Dean Baker

Recent Articles

Pension Fund Cashes in Treasury Bonds: AP Screams "Crisis"

Okay, it's not exactly a pension fund, it's the Social Security trust fund that is cashing in some of the government bonds that it holds to pay benefits. This is the way the trust fund was designed to work, but AP somehow cannot find a reporter (or editor) who understands even the most basic facts about Social Security or for that matter Treasury bonds, which get called "IOUs" in the headline and four times in the article. (When GE has its next bond issue, will AP report on the auction of "GE IOUs?") The whole purpose of building up the trust fund was to help defray the cost of the retirement of the baby boom cohort. This meant that at some point it would be necessary to sell some of the bonds to pay benefits. This has happened somewhat sooner than had previously been predicted due to the economic crisis created by inept policy and Wall Street corruption. It is not clear why anyone should see this as a crisis for Social Security. The article also includes this non-sequitur: "Now the...

NYT Spreads Nonsense on China Buying U.S. Debt

The NYT told readers that: "China is the biggest buyer of Treasury bonds at a time when the United States has record budget deficits and needs China to keep buying those bonds to finance American debt." Nope, this is nonsense. People can get the real story from today's Krugman column , China has an unloaded water pistol pointed at our heads. --Dean Baker

Krugman on China and the Dollar

Paul Krugman is absolutely right in describing the economic relationship between the U.S. and China ; the United States has nothing to fear from a decision by China to stop buying U.S. government debt. However, the discussion of the U.S-China relationship may not be quite right. Krugman has the United States meekly asking China to raise the value of the yuan since 2003, with little effect. This certainly has been the public position of both the Bush and Obama administrations. However, negotiations don't take place in public. When the United States negotiates with China, there are many items on its list. Both the Bush and Obama administrations have pressed China about increased protection for U.S. patents and copyrights. They have pressed China for increased access for U.S. films and openings for the entertainment industry more generally. They also want to open the Chinese market to Citigroup, Goldman Sachs and other big financial firms. No one ever expects to get everything on their...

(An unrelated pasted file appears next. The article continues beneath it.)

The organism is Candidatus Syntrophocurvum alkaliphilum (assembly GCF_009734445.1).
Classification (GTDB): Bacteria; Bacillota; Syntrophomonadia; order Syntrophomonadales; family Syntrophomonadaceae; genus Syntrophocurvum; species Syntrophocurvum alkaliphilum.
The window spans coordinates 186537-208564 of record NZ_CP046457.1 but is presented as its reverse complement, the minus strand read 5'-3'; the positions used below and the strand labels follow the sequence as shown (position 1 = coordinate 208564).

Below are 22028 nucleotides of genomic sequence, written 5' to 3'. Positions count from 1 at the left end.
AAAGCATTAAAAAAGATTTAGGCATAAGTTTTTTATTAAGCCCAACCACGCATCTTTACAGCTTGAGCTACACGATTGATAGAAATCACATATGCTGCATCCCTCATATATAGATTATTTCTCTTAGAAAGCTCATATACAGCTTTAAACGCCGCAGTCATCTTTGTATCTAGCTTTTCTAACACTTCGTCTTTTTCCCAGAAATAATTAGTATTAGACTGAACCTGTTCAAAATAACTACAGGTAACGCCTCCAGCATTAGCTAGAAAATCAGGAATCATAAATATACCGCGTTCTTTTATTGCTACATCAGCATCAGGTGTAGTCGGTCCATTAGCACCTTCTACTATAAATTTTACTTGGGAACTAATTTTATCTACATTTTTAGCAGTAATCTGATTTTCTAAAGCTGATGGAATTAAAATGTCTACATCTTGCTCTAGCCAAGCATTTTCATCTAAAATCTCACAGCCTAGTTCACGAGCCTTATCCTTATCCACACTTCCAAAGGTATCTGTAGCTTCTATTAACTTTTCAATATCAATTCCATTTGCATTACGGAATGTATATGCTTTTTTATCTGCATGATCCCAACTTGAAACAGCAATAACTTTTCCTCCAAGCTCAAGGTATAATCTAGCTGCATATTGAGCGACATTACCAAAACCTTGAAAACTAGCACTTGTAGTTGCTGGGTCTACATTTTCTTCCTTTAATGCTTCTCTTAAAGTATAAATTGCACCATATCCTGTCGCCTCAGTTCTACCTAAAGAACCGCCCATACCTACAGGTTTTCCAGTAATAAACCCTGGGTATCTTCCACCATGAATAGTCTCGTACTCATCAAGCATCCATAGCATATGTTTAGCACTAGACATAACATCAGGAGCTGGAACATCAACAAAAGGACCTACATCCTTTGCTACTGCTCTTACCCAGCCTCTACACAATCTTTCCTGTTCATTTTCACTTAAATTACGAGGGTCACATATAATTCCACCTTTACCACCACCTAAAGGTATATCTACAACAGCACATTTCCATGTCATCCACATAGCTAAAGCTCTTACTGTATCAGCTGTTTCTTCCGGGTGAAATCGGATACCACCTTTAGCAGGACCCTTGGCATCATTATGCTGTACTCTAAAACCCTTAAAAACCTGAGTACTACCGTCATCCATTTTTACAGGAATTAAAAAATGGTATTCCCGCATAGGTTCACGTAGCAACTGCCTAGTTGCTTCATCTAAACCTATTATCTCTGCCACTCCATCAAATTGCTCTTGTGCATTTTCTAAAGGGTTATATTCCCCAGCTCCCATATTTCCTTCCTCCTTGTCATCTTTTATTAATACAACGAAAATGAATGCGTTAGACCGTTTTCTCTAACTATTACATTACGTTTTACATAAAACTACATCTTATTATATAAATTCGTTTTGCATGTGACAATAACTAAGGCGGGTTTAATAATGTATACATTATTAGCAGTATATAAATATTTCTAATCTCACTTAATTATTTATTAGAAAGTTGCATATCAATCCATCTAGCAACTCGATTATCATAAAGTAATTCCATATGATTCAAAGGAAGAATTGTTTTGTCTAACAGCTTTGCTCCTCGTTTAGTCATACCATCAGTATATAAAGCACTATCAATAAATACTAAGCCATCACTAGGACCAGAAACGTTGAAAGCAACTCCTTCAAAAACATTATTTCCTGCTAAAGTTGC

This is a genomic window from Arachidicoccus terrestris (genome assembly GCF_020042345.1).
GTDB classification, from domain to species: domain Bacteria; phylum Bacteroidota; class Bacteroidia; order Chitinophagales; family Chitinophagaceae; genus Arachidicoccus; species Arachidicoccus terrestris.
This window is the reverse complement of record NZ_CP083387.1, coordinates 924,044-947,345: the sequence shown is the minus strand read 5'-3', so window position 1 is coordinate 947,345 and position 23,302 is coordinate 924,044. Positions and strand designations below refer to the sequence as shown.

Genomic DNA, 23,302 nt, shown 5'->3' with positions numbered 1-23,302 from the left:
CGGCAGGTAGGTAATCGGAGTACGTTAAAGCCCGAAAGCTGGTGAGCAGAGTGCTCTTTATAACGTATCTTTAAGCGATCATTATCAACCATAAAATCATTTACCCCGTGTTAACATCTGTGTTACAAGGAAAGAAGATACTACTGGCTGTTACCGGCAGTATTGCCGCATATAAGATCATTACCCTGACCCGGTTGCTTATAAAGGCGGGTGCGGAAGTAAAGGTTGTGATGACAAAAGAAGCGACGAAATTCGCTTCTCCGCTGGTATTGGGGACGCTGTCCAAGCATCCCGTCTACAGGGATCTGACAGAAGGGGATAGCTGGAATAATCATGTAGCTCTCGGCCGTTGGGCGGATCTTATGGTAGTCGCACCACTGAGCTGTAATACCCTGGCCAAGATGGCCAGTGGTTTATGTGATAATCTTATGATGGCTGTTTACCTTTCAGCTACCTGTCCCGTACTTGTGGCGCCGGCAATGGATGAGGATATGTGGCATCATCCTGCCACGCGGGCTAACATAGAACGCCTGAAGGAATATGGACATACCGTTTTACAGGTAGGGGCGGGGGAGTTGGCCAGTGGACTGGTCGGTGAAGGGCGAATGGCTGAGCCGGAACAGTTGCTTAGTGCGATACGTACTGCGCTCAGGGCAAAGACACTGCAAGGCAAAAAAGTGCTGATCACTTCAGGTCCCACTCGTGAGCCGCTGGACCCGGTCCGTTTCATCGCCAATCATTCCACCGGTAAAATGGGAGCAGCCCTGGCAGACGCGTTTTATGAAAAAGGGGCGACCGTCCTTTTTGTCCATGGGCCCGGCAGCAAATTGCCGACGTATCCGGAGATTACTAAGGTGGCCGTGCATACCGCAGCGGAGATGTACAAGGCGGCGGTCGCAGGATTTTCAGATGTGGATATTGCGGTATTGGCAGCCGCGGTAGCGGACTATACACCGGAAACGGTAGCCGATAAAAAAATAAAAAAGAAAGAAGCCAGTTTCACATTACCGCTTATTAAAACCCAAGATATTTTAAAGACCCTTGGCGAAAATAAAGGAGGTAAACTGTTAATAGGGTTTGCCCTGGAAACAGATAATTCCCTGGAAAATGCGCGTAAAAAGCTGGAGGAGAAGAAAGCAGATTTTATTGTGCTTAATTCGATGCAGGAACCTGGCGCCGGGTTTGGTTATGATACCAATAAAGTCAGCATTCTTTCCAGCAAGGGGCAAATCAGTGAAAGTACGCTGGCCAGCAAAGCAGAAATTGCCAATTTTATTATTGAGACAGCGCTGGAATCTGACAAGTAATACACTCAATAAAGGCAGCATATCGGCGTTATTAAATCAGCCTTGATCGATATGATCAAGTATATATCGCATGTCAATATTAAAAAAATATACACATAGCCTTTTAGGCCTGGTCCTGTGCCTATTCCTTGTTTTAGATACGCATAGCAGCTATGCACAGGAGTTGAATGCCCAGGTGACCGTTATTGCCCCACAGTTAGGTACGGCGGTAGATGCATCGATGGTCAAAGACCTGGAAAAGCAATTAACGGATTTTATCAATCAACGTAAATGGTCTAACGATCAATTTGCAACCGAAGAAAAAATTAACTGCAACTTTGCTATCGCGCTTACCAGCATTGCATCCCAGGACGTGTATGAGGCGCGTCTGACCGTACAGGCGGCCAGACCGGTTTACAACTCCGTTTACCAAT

The Post Is Terrified That Japan Will Become Less Crowded

Japan is an extremely densely populated country. Because of its low birth rate and immigration rate, it is likely to become less crowded in the future. While most normal people would probably consider this a positive development, the Washington Post ran an Outlook piece expressing horror at this prospect. The headline tells readers that: "even as population shrinks, Japan remains wary of immigration." It goes on to warn of a "demographic crisis," telling readers that: "The population is aging and shrinking -- a formula for economic calamity and social stagnation. Over time, there will be too few workers to care for the millions of elderly citizens, grow food on farms or fill the manufacturing jobs that drive this export-led economy." Those who have taken an intro economics class know that there are no special economic problems created by a declining population. See, it is not necessary to grow food on farms if a declining population needs less food. It is not necessary to "fill the...

The New York Times Doesn't Like Social Security

That is what readers could infer from Jackie Calmes' blognote in which she listed Social Security alongside Medicare and Medicaid as "fast-growing entitlement benefit program." Social Security is projected to grow at a 5.3 percent annual rate over the next decade, only slightly faster than the 4.4 percent projected growth rate of nominal GDP over this period. By comparison, Medicare is projected to grow at a 7.0 percent annual rate. It is also worth noting that Social Security is funded by a designated tax that is projected to keep the program fully funded until 2044. It appears that the NYT is unaware of the funding mechanism for Social Security. Given this designated tax it would make as much sense to cut Social Security as it would to cut interest payment on government bonds (i.e. default on the government debt), especially since interest is in fact a much more rapidly growing category of entitlement spending. The reference to Social Security appears in a statement telling readers...

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